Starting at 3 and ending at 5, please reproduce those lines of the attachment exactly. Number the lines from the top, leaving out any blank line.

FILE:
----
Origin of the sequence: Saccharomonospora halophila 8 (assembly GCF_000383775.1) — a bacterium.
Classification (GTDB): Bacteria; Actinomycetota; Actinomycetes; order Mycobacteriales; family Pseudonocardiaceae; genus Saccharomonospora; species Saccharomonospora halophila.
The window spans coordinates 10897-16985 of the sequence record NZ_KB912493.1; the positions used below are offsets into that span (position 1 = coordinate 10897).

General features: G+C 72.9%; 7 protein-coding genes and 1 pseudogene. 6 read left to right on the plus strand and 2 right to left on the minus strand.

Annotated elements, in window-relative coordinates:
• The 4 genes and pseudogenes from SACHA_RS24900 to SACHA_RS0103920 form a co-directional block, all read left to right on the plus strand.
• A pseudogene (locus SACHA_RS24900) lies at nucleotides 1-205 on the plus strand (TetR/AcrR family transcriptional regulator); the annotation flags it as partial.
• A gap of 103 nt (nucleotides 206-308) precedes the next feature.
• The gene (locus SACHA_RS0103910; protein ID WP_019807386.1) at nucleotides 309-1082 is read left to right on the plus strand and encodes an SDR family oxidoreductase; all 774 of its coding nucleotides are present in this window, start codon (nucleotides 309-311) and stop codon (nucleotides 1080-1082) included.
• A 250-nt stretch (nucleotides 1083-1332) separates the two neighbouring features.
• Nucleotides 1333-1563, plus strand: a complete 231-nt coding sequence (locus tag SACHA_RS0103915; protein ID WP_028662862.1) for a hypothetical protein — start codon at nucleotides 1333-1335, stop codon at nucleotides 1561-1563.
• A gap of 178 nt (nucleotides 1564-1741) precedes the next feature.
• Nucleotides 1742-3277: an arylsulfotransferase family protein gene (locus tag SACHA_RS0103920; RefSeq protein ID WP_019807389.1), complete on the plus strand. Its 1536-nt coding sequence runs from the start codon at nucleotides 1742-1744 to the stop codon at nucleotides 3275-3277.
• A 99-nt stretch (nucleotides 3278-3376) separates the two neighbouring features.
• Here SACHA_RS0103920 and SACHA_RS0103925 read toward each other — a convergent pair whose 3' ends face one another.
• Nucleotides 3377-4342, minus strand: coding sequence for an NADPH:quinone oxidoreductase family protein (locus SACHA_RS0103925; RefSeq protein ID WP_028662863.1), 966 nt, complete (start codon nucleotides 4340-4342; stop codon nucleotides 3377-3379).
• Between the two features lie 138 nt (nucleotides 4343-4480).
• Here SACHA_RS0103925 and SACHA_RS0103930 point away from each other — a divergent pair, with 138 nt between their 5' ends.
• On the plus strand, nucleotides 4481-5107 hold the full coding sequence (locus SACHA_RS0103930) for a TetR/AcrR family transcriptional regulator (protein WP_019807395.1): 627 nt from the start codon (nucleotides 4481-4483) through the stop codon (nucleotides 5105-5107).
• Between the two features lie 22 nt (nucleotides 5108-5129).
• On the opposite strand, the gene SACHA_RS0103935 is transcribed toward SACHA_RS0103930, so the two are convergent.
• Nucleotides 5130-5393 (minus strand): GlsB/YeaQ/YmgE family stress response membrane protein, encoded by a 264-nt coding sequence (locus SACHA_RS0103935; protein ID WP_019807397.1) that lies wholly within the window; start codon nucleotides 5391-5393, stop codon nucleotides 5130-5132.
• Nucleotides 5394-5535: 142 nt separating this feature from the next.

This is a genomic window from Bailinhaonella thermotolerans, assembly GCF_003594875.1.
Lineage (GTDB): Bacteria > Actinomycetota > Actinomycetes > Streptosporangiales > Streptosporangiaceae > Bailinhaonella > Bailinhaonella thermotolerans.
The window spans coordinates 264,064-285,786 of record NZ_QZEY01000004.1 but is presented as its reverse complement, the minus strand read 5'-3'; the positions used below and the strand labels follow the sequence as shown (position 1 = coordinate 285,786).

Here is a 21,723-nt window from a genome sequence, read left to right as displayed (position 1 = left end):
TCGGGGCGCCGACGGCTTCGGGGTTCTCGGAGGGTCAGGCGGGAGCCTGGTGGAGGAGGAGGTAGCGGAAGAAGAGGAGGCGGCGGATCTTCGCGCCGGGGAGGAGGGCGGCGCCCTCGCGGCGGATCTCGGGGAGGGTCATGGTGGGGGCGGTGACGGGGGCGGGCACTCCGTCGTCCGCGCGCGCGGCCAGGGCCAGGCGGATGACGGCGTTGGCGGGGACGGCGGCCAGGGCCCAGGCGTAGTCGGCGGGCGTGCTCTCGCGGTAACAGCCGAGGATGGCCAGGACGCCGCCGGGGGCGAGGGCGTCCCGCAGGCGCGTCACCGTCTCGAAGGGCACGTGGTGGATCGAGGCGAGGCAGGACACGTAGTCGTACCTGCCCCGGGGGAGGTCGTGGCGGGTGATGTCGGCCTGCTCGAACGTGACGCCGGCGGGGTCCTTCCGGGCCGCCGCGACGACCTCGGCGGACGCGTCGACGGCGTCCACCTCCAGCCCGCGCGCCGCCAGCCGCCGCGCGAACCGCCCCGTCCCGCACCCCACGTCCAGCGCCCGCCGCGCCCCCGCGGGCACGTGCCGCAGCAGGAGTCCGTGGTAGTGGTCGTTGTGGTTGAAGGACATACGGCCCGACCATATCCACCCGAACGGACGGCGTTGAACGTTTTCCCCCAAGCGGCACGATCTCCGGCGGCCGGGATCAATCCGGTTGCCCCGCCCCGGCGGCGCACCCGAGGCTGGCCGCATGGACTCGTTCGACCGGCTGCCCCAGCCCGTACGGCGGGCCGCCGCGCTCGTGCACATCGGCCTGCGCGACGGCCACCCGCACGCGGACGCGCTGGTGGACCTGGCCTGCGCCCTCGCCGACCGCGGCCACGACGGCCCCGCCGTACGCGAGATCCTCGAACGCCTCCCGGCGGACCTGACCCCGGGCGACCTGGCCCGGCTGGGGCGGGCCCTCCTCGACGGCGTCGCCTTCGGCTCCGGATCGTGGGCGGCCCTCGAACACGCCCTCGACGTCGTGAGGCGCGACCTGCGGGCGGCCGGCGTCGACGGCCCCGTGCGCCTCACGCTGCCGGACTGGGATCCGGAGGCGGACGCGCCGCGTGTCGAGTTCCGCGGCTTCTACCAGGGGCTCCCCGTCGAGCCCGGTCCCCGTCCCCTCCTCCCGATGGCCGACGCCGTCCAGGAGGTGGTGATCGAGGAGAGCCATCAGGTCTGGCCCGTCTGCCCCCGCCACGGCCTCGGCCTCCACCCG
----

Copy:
The window spans coordinates 10897-16985 of the sequence record NZ_KB912493.1; the positions used below are offsets into that span (position 1 = coordinate 10897).

General features: G+C 72.9%; 7 protein-coding genes and 1 pseudogene. 6 read left to right on the plus strand and 2 right to left on the minus strand.

Annotated elements, in window-relative coordinates: